In Massachusetts, we all know and love maple syrup. People in other states might never have had the real thing, and people in other countries may not have ever heard of it. We take maple trees for granted because they are a thriving resource in our state.
At Innovation Academy, we have a number of beautiful maple trees on our property. Thanks to some dedicated high school teachers and students, several taps are helping us enjoy this flowing gem. This year, I decided to make some syrup by boiling it on my stovetop. Unfortunately, my first attempt ended up burning. After 20 minutes of our smoke alarm blaring as we tried to air out the kitchen, we soaked and scrubbed the pot and were left with no reward. Everybody makes mistakes, so I tried not to be too upset. I knew that I needed to do some further problem solving, so I researched more online. I found out that there is a magic temperature and that the end part is the most important. The sap evaporates and ends up reducing 40 times smaller than how it started!
On the second attempt, I enlisted several students to help me collect the sap. We had to wait for a freezing night followed by a warmer day, but then we set out. We all had a great time, but it did take some team work. Students needed to use community membership to work together carrying the heavy buckets back to the school. They also used effective communication skills to figure out who should do each job. Everybody wanted a chance to empty one of the buckets, but nobody was strong enough to carry the whole load!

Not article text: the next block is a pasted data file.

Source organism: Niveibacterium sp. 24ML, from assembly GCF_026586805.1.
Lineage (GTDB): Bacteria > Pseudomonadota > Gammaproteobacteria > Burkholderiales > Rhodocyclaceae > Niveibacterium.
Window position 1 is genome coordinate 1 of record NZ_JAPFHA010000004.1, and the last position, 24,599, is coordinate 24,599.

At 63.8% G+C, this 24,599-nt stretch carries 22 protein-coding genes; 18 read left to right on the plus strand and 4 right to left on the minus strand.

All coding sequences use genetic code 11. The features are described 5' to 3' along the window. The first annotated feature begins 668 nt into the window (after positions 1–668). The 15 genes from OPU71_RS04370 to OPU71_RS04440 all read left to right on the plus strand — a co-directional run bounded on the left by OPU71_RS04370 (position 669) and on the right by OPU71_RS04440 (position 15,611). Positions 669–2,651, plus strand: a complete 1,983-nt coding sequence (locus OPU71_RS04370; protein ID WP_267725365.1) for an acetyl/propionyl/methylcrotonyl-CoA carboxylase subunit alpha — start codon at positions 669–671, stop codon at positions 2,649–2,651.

Back at my house, I filtered the sap and put it on the stove to boil. And waited. I needed to be self directed as I watched. I knew that if I lost focus, I could burn the sap again. It took hours and as the sap reduced, I switched to smaller pots. I made a little video so that you can see the process in a much more speedy way. If you notice the time on the stove clock, you can see how long it really took.
Success! I was finally able to enjoy some pancakes which tasted MUCH better than usual. Was it the freshness of the syrup, or all the hard work I put in? Maybe a little bit of both!
*Note: Want to make your own syrup? There are lots of instructions online, but here‘s one to get you started. If you want to be successful, you’ll probably need to use our school’s four social outcomes shown in bold print above.